Bacillus Subtilis

Spore germination and outgrowth

lifecycleIII 50  


8. Spore germination and outgrowth

Despite their dormancy and metabolic inactivity, spores can monitor changes in their surroundings and respond to these, resulting in spore germination. Similar to sporulation, the germination process consists of various stages marked by key morphological changes. Initiation of germination starts with the sensing of trigger molecules in the form of nutrients or peptidoglycan fragments and ends with shedding of the protective coat layers and outgrowth to a vegetative cell. Germination (Ger) receptor complexes in the inner membrane of the spore are known to play a crucial role in the initiation of germination through binding of nutrient germinants175. Alternatively, signals derived from surrounding growing cells, such as shed peptidoglycan fragments, also indicate improved conditions that support growth and are sensed by a Ser/Thr kinase called PrkC 176. Via an as of yet unknown mechanism, a signal to exit dormancy is subsequently transferred into the spore causing commitment to germination. Only minutes later the Ca-DPA depot is released from the spore core and replaced by water for rehydration. Then, germination proceeds through degradation of the cortex and further swelling of the spore core. Metabolic activity is restored to allow for outgrowth into a vegetative state. For a more detailed description of the process of germination we refer to several reviews and reports available in literature 161, 160, 177.


Although dormant spores were long thought to be devoid of mRNA and mRNA has been shown to be degraded upon dormancy of the spore 174, still transcripts of at least 23 genes were identified in dormant spores of B. subtilis 180. All of these genes are expressed under the control of σG during late-stage sporulation and code for small acid-soluble proteins or proteins of unknown function. The reason for the presence of these transcripts is unknown, although it is possible that their degradation provides building blocks for de novo RNA synthesis upon germination and outgrowth180.

Exit from dormancy starts with the synthesis of RNA and proteins while synthesis of DNA and chromosome replication do not occur until at least 30 minutes into the germination process 181. Similar to stage-directed gene expression during sporulation, gene transcription and protein production during outgrowth of the germinated spore also take place in an orderly fashion 180. So far, the exact cascade of events, regulatory mechanisms involved and the correlation between observed gene transcription and phenotypic development remain poorly understood. Nevertheless, a detailed study published in 2007 on gene transcription during several stages of spore outgrowth, offered a first overview on the activation of functional classes of genes during this phase in the B. subtilis life cycle 180. Upon germination, some of the first genes to be activated are those belonging to functional classes of transport, regulation of transcription, DNA repair and replication 180. Dependent on the nutrient availability in the environment, the germinated spore can undergo the first round of DNA replication approximately 30 minutes after initiation of germination. This stages marks the second phase in outgrowth. This phase is marked by gene transcription directed towards cell wall and cell membrane expansion, cell division and general stress responses 180 As the coat layers are subsequently shed from the outgrowing spore, cell morphology changes and the first round of chromosomal replication is completed. Gene clusters involved in metabolism as well as in cell motility are activated, allowing the cell to gradually re-enter a vegetative state 180 concluding the sporulation cycle of B. subtilis.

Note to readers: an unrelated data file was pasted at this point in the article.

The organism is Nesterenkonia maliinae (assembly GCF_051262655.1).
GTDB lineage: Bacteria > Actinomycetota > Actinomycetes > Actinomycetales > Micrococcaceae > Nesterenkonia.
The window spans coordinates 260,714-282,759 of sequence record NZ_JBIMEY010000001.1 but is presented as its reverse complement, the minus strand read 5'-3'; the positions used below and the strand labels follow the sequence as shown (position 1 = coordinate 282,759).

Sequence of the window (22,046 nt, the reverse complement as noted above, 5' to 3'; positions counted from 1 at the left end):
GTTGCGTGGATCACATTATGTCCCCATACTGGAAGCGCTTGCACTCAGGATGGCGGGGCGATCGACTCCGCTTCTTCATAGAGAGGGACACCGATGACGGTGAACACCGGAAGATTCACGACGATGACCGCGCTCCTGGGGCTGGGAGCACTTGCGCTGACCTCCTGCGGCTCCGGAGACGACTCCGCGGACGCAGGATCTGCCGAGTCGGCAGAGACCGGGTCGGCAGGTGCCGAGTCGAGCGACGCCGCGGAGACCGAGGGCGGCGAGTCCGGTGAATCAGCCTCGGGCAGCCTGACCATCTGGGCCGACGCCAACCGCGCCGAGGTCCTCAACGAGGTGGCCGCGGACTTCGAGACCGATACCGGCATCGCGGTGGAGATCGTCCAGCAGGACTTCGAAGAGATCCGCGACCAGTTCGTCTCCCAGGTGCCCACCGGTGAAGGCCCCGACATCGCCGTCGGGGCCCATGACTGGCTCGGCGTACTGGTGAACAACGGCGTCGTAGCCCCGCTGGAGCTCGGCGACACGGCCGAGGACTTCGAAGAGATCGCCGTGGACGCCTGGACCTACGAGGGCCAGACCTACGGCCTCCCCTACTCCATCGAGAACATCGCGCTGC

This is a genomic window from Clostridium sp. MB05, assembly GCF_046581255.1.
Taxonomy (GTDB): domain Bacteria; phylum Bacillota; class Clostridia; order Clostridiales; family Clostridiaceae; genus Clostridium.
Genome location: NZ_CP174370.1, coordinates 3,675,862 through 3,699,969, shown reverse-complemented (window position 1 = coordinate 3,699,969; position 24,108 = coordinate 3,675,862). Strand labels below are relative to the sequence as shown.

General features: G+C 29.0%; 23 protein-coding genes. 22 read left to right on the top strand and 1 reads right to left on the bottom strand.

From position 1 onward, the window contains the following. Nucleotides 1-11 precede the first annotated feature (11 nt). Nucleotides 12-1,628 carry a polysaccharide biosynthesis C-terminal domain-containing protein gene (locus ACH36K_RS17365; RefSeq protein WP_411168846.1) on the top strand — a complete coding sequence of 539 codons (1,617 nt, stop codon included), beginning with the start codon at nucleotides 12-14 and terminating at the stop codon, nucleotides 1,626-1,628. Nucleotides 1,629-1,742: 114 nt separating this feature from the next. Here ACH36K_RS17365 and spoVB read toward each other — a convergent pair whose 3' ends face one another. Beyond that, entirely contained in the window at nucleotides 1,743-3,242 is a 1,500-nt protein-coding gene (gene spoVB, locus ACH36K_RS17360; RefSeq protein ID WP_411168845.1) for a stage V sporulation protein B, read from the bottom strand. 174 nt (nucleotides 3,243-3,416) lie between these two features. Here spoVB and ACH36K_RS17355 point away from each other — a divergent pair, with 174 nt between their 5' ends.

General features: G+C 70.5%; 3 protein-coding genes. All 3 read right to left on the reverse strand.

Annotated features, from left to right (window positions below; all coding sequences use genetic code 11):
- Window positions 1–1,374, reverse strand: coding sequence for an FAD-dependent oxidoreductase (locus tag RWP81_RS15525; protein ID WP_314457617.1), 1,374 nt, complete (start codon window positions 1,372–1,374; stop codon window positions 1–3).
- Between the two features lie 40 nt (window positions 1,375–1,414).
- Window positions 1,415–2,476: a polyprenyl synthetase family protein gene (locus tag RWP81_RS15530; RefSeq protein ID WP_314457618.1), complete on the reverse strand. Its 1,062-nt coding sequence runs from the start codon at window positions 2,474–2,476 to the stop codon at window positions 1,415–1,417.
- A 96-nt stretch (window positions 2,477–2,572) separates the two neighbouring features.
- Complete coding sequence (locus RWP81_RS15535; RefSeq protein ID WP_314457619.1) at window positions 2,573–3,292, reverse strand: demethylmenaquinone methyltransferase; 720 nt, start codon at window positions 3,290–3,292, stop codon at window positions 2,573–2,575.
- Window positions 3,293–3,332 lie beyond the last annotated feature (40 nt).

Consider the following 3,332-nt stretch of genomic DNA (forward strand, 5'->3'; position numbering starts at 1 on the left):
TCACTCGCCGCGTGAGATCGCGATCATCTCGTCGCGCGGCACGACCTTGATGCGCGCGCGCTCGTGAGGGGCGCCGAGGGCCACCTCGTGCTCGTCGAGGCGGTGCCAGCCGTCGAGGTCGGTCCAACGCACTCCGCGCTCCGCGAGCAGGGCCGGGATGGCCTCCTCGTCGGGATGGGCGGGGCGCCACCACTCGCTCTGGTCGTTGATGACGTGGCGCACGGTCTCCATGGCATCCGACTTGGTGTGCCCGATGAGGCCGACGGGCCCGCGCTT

Sporulation cycle of Bacillus subtilis




Spore germination and outgrowth